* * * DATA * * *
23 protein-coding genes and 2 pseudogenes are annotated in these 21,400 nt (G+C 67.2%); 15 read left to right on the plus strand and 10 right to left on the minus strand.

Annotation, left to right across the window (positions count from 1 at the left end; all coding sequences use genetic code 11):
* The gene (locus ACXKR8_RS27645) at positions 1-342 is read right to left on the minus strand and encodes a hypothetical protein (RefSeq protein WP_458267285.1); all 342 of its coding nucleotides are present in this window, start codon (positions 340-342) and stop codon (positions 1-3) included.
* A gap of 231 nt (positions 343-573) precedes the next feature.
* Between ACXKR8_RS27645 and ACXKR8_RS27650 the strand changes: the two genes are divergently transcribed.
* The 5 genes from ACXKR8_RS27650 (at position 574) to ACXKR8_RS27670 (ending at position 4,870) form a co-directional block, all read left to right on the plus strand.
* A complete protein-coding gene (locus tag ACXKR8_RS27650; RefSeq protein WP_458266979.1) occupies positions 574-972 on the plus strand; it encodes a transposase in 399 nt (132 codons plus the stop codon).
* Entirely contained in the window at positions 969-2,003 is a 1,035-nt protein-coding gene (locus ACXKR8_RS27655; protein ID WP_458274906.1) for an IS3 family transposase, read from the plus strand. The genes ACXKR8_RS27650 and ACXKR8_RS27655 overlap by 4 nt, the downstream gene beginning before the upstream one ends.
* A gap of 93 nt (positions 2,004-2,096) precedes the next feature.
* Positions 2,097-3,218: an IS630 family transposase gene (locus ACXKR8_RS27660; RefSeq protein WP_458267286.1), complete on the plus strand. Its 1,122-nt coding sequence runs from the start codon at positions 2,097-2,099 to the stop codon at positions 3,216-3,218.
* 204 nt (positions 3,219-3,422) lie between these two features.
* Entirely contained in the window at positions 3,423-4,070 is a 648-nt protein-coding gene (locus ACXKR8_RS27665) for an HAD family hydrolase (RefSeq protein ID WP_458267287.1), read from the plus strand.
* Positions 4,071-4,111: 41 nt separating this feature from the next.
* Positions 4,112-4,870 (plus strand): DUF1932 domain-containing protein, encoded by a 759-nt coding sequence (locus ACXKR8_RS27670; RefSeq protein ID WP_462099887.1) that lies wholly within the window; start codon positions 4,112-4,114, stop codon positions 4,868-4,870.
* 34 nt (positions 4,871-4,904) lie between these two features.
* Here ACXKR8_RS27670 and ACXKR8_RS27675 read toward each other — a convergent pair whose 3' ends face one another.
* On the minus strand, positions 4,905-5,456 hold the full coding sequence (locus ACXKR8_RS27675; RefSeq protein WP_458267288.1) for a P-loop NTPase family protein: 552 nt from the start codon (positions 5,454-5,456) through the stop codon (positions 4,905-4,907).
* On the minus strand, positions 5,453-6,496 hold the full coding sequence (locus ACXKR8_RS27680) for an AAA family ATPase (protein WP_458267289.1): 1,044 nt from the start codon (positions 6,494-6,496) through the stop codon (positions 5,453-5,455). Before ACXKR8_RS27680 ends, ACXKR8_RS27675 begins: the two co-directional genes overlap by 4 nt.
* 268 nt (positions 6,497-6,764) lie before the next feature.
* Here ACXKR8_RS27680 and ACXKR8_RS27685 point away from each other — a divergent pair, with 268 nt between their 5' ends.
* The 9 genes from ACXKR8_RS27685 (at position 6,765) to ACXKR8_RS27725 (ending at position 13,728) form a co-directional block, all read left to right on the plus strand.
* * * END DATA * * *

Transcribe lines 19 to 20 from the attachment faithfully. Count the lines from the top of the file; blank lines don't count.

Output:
* 268 nt (positions 6,497-6,764) lie before the next feature.
* Here ACXKR8_RS27680 and ACXKR8_RS27685 point away from each other — a divergent pair, with 268 nt between their 5' ends.